I first became aware of this unique program after being impressed by a couple of interns on a movie I shot back in 2008. One of those, Fernando “Fernie” Morales, Jr., went on to serve on my crews for the next several years, working his way up to Key Grip, and now works on some of the biggest productions in town. I kept in touch with Fred and Stephania over the years and offered advice on gear acquisitions, but was only available to guest lecture a few times, and it wasn’t until this summer’s session that I was invited to join the faculty.
You’ve heard the old saying that those who can – do…and those who can’t – teach. However, that is not the case with ICF faculty. This program is taught by working professionals who have come to know the joy of passing on some of their hard earned knowledge and experience. Last year’s faculty included Cinematographer and Director, Aaron Schneider, ASC, and my colleagues for this summer’s session include Screenwriter Russell Gerwirtz, (Inside Man directed by Spike Lee and starring Denzel Washington), and Jay New, who besides working as a successful Writer/Director is an Adjunct Professor at the USC School of Cinematic Arts.
The accelerated program doesn’t leave a lot of time for film theory; a camera is placed into the students’ hands the very first day and students get right down to the nuts and bolts of telling a story through the lens. But it’s not just about learning the fundamentals of making their own movies, they are also taught set etiquette, and what it takes to qualify for entry-level, behind-the-scenes employment in the entertainment industry.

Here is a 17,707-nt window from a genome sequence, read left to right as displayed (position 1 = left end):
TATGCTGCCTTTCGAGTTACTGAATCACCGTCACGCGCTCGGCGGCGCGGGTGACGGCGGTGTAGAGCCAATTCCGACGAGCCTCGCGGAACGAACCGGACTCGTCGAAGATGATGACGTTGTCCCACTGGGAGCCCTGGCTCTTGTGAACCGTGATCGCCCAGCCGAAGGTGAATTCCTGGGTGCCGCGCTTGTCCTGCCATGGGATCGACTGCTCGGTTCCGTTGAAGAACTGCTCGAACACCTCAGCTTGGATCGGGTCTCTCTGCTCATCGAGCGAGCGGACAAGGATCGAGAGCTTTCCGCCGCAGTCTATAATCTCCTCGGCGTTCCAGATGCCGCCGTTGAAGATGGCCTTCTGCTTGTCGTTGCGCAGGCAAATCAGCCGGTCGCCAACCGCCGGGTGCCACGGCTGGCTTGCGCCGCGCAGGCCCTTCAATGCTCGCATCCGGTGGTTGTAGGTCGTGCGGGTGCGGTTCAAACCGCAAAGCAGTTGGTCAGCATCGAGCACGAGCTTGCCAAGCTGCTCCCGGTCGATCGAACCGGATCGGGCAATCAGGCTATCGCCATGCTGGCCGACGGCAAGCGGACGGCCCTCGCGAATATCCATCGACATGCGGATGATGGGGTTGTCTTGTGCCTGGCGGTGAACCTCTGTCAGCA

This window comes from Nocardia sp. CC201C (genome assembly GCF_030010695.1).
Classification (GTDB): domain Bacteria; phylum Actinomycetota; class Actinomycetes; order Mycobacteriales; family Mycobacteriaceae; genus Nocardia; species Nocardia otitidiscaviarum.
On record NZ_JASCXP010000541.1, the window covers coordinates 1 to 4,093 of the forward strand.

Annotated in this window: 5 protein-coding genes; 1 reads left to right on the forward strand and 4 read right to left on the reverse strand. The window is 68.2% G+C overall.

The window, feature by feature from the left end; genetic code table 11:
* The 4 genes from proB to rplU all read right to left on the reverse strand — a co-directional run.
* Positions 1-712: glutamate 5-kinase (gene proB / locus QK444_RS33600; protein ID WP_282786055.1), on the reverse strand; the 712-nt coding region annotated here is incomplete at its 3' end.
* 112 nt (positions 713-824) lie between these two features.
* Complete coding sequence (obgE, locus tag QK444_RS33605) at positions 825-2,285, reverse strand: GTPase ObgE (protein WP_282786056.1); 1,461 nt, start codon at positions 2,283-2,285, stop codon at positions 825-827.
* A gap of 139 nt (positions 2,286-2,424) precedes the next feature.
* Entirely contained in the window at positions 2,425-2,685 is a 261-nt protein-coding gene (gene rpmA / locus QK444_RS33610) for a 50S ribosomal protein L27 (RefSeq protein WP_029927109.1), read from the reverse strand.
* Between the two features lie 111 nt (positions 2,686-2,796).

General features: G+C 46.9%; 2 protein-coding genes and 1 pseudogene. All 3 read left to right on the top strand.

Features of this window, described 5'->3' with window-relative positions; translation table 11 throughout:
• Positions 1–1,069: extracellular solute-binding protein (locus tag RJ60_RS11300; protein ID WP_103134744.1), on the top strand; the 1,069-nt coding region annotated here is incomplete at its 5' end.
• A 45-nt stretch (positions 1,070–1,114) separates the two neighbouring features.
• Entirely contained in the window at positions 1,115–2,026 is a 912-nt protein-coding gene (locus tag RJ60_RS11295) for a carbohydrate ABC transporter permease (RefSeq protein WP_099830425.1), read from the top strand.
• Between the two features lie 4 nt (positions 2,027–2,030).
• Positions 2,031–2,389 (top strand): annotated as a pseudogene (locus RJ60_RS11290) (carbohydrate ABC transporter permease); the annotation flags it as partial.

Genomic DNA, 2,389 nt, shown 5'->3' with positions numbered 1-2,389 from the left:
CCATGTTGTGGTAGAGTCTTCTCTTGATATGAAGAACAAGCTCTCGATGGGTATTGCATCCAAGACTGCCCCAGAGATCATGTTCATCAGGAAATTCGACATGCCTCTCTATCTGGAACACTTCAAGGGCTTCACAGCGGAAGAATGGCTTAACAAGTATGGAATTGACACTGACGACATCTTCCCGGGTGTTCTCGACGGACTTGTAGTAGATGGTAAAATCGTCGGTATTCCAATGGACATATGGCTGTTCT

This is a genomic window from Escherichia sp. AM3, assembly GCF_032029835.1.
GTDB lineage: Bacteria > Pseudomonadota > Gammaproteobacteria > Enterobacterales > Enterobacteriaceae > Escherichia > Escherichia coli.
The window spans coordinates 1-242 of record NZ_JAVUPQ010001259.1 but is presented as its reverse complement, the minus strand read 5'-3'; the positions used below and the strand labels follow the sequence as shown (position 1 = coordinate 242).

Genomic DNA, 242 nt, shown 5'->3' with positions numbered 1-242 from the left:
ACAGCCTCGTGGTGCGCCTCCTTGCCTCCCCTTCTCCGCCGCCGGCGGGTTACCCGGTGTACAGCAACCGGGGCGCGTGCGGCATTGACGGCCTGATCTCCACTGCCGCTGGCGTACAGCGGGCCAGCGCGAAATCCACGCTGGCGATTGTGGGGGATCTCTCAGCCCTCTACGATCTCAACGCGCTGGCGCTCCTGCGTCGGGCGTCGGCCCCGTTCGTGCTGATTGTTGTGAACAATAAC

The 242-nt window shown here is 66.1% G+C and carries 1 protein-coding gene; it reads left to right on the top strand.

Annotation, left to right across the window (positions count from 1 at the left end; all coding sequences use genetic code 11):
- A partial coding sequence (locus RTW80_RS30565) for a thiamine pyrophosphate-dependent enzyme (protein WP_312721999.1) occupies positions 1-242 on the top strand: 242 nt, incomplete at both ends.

These young would-be filmmakers are literally injected into the physical world of motion pictures. Classes are held at the upscale 12 acre Lantana office complex in Santa Monica, the Mole Richardson stage, and the Warner Bros. back lot in Burbank.
Field trips are also held to visit working sets, and tour Industry production and post facilities. Students are even taken to Sundance and serve as ushers interfacing with the top stars in the Industry at the annual Oscars telecast.
Students are also taught life skills to prepare them for the challenges of getting ahead in a super competitive industry, but it doesn’t stop with their graduation. The program also offers ongoing moral and mental support to assist graduates in charting a successful path toward fulfilling their chosen career aspirations, whatever they may be. Many go on to college, and some choose directions other than the entertainment industry, but the mission of helping disadvantaged youth achieve their full potential is still satisfied.
To open young minds to new possibilities, show them how to realize their goals, and positively impact their futures, is a very rewarding endeavor. I was honored to be a part of the Inner-City Filmmakers program for the summer of 2018 and hope I’ll be invited back to participate again next year. Those who can – do…and they can also teach.
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If you would like to find out more about the Inner-City Filmmakers, please visit their website: